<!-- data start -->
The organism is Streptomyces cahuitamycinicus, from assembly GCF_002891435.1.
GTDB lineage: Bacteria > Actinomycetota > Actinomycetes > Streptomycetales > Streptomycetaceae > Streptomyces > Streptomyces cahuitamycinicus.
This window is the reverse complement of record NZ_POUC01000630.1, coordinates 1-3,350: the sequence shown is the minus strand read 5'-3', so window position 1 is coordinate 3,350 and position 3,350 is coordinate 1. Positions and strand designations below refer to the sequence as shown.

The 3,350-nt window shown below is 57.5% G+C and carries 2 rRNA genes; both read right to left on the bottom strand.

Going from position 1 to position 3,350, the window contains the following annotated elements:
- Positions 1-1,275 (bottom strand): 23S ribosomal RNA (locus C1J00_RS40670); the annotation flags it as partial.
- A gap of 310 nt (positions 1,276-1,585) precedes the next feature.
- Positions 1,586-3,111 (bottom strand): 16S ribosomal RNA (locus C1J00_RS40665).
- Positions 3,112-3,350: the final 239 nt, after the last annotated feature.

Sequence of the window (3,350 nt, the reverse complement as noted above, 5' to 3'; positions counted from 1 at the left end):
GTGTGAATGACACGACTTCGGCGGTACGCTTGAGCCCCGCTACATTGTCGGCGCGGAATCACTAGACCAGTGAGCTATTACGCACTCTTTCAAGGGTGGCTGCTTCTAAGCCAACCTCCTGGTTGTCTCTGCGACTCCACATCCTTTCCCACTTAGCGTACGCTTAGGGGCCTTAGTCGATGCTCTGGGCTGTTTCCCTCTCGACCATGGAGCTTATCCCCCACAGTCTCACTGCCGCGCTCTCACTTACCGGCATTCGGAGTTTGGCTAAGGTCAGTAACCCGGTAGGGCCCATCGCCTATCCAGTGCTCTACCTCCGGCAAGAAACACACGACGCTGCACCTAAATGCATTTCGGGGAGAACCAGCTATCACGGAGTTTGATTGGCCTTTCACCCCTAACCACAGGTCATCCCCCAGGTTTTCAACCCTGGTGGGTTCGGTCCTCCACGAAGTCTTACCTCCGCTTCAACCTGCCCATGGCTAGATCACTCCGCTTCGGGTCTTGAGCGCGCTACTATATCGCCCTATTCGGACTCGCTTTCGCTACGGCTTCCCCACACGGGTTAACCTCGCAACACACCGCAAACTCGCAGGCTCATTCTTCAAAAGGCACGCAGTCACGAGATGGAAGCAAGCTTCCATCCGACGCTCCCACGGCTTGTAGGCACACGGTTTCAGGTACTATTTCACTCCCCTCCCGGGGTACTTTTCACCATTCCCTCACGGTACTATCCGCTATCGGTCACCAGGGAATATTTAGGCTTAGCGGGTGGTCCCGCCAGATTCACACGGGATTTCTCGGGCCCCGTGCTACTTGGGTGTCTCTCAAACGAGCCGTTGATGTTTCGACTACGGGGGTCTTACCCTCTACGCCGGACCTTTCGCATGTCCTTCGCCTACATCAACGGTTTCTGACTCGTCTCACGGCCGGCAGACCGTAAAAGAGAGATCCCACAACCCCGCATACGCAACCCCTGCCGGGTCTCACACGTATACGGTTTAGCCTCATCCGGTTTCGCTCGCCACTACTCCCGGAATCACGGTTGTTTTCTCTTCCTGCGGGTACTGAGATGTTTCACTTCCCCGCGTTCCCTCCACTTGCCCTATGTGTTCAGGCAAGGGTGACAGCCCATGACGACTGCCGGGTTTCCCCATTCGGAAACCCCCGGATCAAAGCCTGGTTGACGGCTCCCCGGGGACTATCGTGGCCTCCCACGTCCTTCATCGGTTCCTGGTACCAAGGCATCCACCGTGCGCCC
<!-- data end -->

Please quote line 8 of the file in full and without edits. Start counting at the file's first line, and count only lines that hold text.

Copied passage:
- Positions 1,586-3,111 (bottom strand): 16S ribosomal RNA (locus C1J00_RS40665).